The potential for forestry to bring sustainable jobs and economic development to remote rural areas of the Eastern Cape (former Transkei) has been demonstrated with the success of several pioneering community forestry projects.
It is one of the poorest regions in South Africa characterised by a lack of infrastructure and high unemployment, with economic activity in rural areas dominated by subsistence agriculture. A number of agricultural projects were set up in the 1970s and 1980s with varied success, including forestry planted by the Government Forestry Department.
However it is chiefly through the efforts of the Eastern Cape Rural Development Agency (ECRDA) and the corporate sector that forestry has gained a foothold in the region, creating sustainable jobs and building a platform for future development.
The complex dynamics of community politics and a lack of urgency and support from government has meant that the Transkei community forestry projects have unlocked just a fraction of the 100 000 ha identified as suitable for afforestation in the Eastern Cape by the Department of Agriculture Forestry & Fisheries way back in 2007.
Even so the projects that have got off the ground have established a platform for future expansion and a model for the development of new projects by demonstrating both to the communities themselves as well as to private and public sector stakeholders that forestry can play a catalytic role in rural development in the region.
Supported by the ECRDA and corporate growers like Sappi and PG Bison, these projects are being run by local people drawn from stakeholder communities. They have established viable, sustainable businesses and at least two of these projects are demonstrating excellence in forestry operations comparable to the best corporate owned and managed plantations in South Africa.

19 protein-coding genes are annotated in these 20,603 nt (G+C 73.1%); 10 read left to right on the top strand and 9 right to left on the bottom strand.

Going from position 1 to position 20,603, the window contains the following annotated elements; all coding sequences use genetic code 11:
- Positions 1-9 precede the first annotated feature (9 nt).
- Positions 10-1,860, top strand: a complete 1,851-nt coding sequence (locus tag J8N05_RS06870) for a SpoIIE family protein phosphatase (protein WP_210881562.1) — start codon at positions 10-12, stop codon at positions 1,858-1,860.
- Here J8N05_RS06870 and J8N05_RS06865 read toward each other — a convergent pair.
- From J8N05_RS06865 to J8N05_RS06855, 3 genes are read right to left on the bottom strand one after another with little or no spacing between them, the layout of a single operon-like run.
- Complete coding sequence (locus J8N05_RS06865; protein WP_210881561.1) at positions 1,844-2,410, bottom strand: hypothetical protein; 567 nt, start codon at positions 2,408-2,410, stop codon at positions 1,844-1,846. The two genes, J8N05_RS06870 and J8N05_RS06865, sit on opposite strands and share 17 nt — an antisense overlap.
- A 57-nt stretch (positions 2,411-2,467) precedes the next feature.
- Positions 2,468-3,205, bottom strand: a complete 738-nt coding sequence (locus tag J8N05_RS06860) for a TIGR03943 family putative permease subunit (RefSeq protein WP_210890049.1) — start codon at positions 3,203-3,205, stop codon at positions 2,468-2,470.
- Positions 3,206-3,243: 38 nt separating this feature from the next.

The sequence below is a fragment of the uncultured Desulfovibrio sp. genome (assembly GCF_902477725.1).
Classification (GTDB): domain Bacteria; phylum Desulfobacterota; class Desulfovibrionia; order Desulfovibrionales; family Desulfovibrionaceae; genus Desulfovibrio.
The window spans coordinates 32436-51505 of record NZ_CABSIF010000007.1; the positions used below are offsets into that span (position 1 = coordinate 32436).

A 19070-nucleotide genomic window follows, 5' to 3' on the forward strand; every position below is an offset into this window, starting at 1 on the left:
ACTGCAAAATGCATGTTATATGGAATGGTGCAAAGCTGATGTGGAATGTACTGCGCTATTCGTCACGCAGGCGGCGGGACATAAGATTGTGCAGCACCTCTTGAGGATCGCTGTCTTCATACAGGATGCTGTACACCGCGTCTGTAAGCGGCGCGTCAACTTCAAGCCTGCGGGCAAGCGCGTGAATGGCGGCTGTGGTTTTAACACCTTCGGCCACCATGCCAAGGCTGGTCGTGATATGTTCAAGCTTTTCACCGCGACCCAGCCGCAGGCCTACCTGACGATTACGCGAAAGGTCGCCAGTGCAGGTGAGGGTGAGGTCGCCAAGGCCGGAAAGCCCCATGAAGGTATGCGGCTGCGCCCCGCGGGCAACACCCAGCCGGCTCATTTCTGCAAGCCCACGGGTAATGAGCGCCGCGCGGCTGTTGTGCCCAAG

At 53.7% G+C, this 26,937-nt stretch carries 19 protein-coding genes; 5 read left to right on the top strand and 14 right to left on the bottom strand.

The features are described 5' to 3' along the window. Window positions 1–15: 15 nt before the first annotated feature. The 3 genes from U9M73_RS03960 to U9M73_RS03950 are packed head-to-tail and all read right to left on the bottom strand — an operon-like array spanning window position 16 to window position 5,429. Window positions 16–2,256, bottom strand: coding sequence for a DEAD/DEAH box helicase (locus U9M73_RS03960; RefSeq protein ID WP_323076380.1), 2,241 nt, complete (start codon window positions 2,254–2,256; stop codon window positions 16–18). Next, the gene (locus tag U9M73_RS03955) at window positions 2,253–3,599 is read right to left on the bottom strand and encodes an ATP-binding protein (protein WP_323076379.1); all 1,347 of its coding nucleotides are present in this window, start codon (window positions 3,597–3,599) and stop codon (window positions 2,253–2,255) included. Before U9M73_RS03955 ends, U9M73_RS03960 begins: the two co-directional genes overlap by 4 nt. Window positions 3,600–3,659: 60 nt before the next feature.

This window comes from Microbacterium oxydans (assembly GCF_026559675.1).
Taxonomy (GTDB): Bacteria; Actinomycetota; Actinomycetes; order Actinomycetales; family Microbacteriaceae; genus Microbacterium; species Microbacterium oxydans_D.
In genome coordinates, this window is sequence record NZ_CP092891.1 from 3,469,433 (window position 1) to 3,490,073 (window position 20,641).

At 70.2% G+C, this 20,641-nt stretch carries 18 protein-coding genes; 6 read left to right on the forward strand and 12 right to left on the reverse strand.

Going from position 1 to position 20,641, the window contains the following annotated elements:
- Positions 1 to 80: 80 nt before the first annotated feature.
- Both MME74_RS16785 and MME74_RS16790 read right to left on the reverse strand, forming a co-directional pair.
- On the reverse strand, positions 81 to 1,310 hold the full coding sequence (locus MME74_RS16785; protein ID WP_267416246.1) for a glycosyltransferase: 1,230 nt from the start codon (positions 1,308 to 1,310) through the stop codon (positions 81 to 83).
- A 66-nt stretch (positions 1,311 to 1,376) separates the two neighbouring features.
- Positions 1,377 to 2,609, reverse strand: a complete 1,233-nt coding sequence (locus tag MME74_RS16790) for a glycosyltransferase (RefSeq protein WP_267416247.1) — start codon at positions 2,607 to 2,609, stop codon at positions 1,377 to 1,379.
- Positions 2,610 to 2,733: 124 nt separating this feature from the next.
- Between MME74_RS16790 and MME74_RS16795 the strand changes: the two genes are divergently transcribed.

The Mkhambathi project has consistently scored above 90% in Sappi’s silviculture quality audits which are performed annually across the company’s forestry operations, putting it on par with top performing company owned and operated plantations. These audits assess key aspects of establishment, including soil prep, pitting, planting, stocking, tree survival and weeding.
The Sinawo project, which has been scoring in the 80% range for the past few years, has this year also moved into the 90s in the annual Sappi silviculture quality audit.
Every forester knows that good silviculture is the basis of good forestry, so this bodes well for the future.
These high standards are in no small part due to the efforts and constant vigilance of Sappi’s foresters infield who are assigned full-time to assist these community forestry operations on a daily basis.
So too the ECRDA forestry team which plays a big role in supporting the financial administration of the forestry businesses, assists with the management of community relations and plays an oversight role in the community’s dealings with their corporate partners and other stakeholders.